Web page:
Charles wasn't ready for this.
He knew working at a group home for mentally handicapped residents—many of whom have additional diagnoses like Down syndrome, Tourette’s, and paranoid schizophrenia—would be hard. The hours would be long, the pay would be low, the food would suck.
But he had no idea how much he'd like it. Or how much he'd grow up while he worked there.
As magic awakens in Early America, Naysin, a child of the Lepane nation, manifests talents that defile his tribe’s harvest ceremony. His punishment is exile. In the years that follow, Naysin’s spirit fathers keep goading him into misusing his abilities. On the island of Bimshire, he inspires a slave rebellion before abandoning it; near his former home, he marches European settlers to their deaths; and in the forests of Edgeland, he ends a battle by massacring both sides. Such acts cause much of the New World to see him as the Red Wraith, an indigenous monster who delights in butchering white innocents. The infamy is well-earned, but that’s not who he wants to be. And when he encounters a group of fellow magic-users, Naysin realizes how he can set everything right.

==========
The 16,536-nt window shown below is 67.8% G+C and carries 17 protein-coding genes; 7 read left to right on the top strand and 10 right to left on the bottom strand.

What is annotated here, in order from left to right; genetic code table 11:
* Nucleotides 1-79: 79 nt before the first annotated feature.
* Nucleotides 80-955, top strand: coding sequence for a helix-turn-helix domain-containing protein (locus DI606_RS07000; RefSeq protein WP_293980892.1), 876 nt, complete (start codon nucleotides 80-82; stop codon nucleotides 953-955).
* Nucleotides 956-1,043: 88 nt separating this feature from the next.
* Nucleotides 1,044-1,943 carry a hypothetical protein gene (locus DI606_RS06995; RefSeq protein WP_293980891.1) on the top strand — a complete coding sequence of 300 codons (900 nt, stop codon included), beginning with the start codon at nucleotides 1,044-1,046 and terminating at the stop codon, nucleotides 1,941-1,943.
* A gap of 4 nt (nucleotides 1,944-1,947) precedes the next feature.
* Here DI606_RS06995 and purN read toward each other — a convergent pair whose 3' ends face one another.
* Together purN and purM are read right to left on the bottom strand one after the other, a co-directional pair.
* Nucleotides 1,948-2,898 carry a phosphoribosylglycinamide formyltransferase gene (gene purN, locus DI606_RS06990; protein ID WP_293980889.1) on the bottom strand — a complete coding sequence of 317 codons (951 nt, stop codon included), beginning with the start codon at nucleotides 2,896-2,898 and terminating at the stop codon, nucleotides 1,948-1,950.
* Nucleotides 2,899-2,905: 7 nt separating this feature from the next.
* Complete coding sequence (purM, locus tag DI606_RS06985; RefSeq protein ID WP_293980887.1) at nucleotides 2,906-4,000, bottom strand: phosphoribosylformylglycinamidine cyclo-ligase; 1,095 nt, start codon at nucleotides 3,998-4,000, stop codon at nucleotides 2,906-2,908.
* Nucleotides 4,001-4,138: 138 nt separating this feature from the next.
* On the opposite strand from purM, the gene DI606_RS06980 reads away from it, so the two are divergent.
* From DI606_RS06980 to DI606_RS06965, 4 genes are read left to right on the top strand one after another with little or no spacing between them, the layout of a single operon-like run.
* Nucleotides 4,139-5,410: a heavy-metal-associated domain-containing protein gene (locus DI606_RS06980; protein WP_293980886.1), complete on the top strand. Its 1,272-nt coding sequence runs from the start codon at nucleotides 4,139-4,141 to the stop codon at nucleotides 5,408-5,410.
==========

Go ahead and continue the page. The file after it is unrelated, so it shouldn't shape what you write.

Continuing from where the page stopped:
Isaura’s son has been kidnapped.
Worse, his kidnappers are taking him to Huancavelica, a Peruvian mercury mine so dangerous it’s known as the “Mine of Death.”
Her only ally is Amadi, a runaway slave haunted by guilt he refuses to explain.
Her only choice is to beat the kidnappers to Huancavelica and lay a trap … assuming she can survive the mine herself.